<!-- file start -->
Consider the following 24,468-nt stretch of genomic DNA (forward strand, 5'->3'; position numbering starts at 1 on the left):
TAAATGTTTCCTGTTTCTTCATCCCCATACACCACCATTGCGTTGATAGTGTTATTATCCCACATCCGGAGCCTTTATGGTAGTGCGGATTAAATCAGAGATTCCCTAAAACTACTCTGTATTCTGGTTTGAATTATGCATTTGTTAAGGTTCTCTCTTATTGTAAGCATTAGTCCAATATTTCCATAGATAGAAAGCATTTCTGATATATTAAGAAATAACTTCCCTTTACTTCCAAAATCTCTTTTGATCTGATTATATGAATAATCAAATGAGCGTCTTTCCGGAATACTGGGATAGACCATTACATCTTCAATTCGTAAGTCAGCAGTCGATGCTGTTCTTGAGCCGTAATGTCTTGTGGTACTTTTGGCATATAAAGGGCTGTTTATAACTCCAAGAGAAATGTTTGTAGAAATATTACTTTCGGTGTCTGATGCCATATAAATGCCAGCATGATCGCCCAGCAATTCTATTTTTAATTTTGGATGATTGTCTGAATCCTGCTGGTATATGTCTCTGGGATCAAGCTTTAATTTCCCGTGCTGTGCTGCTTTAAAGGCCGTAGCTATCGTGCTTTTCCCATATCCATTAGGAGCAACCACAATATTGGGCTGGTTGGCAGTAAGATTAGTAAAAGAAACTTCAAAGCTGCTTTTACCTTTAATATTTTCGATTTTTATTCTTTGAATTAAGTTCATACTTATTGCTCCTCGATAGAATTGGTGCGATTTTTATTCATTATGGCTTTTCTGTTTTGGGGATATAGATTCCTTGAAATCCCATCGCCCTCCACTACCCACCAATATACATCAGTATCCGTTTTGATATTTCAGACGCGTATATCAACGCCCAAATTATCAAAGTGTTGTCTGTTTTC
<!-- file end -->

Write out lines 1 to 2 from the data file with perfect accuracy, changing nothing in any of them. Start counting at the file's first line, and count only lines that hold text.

Consider the following 24,468-nt stretch of genomic DNA (forward strand, 5'->3'; position numbering starts at 1 on the left):
TAAATGTTTCCTGTTTCTTCATCCCCATACACCACCATTGCGTTGATAGTGTTATTATCCCACATCCGGAGCCTTTATGGTAGTGCGGATTAAATCAGAGATTCCCTAAAACTACTCTGTATTCTGGTTTGAATTATGCATTTGTTAAGGTTCTCTCTTATTGTAAGCATTAGTCCAATATTTCCATAGATAGAAAGCATTTCTGATATATTAAGAAATAACTTCCCTTTACTTCCAAAATCTCTTTTGATCTGATTATATGAATAATCAAATGAGCGTCTTTCCGGAATACTGGGATAGACCATTACATCTTCAATTCGTAAGTCAGCAGTCGATGCTGTTCTTGAGCCGTAATGTCTTGTGGTACTTTTGGCATATAAAGGGCTGTTTATAACTCCAAGAGAAATGTTTGTAGAAATATTACTTTCGGTGTCTGATGCCATATAAATGCCAGCATGATCGCCCAGCAATTCTATTTTTAATTTTGGATGATTGTCTGAATCCTGCTGGTATATGTCTCTGGGATCAAGCTTTAATTTCCCGTGCTGTGCTGCTTTAAAGGCCGTAGCTATCGTGCTTTTCCCATATCCATTAGGAGCAACCACAATATTGGGCTGGTTGGCAGTAAGATTAGTAAAAGAAACTTCAAAGCTGCTTTTACCTTTAATATTTTCGATTTTTATTCTTTGAATTAAGTTCATACTTATTGCTCCTCGATAGAATTGGTGCGATTTTTATTCATTATGGCTTTTCTGTTTTGGGGATATAGATTCCTTGAAATCCCATCGCCCTCCACTACCCACCAATATACATCAGTATCCGTTTTGATATTTCAGACGCGTATATCAACGCCCAAATTATCAAAGTGTTGTCTGTTTTC